Yesterday evening I played an interesting Blackmar gambit in our local chess club. I defended the black pieces and my opponent "wanted to play something aggressive". Now there is a slight difference between aggressive and correct. But this wont be an issue for the average Blackmar Diemer player I guess.
1.e4 d5 2.d4 exd4 3.f3
The Blackmar gambit, invented in 1882 by Armand Edward Blackmar.
This countermove was quickly found by Oskar Cordel and buried the Blackmar gambit.
4.Be3 exd4 5.Bxd4 Nc6 6.Bb5 Bd7 7.Be3
Wanting to hold on to the bishop, interesting, but too slow
7...Bd6 8.Nc3 Nc6 9.Qd2 Qe7 10.000 000 11.Bg5 Bb4
Obviously a mistake, as it weakens his kingside
An even bigger mistake from my side. As soon as I played the move, I saw white's punishment
13.Qf4 Bxc3 14.Qxf5+ Kb8
A difficult situation has come up. White cant take the piece, but realises he has to develop quickly, but how ? My pawn on e4 becomes a real nightmare.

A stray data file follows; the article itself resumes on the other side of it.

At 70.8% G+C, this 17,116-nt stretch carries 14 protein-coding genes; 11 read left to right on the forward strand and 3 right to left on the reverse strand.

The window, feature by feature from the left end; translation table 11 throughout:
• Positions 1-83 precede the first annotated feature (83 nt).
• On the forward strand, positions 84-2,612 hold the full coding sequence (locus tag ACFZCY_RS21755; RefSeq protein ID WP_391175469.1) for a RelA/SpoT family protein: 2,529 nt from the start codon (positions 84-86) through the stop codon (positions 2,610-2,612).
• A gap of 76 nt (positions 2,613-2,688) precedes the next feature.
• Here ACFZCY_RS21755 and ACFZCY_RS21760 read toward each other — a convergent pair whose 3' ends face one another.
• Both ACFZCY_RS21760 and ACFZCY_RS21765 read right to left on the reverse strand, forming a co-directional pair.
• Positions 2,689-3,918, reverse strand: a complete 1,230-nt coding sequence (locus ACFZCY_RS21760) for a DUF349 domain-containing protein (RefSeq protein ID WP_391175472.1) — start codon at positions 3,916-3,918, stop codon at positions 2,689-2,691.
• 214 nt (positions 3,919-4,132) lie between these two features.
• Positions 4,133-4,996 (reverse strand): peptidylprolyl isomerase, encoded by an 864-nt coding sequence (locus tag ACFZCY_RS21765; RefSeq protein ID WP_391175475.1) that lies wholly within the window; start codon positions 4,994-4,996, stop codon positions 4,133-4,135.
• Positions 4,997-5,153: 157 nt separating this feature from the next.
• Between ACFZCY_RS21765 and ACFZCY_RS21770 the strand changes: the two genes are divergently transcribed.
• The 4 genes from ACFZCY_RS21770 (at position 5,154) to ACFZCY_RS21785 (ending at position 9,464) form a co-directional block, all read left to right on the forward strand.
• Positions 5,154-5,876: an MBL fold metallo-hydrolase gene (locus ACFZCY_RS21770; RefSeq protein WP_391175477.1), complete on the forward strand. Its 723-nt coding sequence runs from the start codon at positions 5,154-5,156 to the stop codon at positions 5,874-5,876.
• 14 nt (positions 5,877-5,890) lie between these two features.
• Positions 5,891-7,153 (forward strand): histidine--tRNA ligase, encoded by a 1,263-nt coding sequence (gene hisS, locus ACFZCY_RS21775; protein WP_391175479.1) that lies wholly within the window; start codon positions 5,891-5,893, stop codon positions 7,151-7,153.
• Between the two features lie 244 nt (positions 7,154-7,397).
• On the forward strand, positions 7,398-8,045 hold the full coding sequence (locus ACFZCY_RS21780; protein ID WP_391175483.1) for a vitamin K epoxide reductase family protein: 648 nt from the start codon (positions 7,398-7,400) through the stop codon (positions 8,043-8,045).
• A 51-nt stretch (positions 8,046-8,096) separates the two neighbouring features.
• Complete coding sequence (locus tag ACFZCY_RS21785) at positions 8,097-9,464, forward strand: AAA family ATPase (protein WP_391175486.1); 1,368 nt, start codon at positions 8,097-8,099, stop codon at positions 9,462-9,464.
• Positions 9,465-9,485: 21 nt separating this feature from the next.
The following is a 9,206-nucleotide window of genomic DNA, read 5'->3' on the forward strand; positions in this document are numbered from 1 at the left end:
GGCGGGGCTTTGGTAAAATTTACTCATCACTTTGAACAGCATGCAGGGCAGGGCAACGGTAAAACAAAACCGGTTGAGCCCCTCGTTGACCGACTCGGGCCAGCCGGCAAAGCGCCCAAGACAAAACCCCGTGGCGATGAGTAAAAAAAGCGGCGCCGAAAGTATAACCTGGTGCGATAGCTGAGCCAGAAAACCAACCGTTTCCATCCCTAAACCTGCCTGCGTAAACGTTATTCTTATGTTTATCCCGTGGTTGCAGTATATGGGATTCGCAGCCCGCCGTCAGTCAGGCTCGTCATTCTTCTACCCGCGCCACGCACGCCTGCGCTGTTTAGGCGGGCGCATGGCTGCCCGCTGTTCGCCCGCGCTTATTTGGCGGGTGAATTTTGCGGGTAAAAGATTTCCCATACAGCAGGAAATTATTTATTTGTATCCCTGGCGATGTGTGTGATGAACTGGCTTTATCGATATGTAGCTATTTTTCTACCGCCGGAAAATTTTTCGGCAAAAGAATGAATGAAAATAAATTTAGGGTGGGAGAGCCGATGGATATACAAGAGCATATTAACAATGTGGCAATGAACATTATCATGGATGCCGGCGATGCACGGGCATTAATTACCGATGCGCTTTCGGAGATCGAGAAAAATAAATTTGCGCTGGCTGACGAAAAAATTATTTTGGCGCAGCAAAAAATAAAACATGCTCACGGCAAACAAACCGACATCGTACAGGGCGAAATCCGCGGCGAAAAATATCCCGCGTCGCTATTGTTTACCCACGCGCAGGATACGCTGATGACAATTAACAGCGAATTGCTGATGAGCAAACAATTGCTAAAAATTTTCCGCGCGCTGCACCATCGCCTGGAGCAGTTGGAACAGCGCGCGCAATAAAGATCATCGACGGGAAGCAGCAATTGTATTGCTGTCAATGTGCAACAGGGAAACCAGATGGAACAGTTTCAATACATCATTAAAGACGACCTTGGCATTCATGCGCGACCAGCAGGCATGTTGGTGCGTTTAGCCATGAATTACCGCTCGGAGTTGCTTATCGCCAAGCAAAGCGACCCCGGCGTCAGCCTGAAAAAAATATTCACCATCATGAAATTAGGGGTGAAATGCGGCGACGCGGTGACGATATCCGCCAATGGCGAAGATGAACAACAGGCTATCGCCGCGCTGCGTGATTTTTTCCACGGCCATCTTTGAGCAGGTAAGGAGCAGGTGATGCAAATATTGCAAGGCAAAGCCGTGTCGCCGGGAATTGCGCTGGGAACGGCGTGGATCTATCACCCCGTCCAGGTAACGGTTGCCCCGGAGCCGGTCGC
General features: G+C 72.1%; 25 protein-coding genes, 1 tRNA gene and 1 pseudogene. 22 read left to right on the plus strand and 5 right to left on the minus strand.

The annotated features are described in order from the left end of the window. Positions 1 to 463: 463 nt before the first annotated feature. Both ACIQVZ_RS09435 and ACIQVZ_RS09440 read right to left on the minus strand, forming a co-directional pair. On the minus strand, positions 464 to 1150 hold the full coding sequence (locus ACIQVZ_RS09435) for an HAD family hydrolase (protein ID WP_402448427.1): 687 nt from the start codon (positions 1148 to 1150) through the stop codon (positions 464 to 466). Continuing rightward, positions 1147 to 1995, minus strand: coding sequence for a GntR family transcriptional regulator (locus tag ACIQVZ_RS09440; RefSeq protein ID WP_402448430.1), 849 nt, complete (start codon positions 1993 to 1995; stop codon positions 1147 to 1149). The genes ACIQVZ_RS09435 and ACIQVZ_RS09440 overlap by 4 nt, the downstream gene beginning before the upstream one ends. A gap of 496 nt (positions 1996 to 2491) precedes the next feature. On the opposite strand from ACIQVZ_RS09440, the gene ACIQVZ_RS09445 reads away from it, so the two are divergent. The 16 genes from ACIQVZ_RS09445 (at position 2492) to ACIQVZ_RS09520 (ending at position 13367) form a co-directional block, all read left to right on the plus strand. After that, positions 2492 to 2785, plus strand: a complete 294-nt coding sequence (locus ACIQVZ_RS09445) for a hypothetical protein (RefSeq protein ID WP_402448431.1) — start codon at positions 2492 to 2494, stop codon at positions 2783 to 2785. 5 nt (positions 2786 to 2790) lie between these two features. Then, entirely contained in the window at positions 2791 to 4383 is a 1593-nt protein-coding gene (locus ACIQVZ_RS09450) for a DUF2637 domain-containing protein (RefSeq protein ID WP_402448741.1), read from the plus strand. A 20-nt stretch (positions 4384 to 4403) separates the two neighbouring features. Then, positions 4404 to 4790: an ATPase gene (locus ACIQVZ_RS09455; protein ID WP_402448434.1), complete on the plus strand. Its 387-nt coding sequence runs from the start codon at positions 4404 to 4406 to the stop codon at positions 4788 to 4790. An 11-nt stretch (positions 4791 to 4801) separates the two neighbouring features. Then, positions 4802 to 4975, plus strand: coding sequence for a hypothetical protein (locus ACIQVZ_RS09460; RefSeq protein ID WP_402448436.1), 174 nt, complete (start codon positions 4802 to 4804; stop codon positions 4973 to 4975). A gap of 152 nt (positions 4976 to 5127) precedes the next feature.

15.Rxd8+ Rxd8 16.Bxc6 bxc6 17.Ne2
Finally the white pieces get mobilised - but too late.
17...Rd5 18.Bxf6 Bxf6 19.Qh3 Bxb2+ !!
This morning, I see that my computer announces mate in 12 - impossible to see for me, a mere woodchopper - but I just sensed a mate was in the air as white's pieces are far away from the battlefield. Sometimes you just have to follow your instincts behing the chessboard.
20.Kxb2 Rb5+ 21.Ka2 Qc5 22.Rc1 Qd5+ 23.Ka1 Qe5+ 24.c3 Qc5 25.Ka2 Qd5+ 26.Ka1 Qb3 0-1
So dont try the Blackmar gambit, as the pawn on e4 is there to cripple your game for ever !!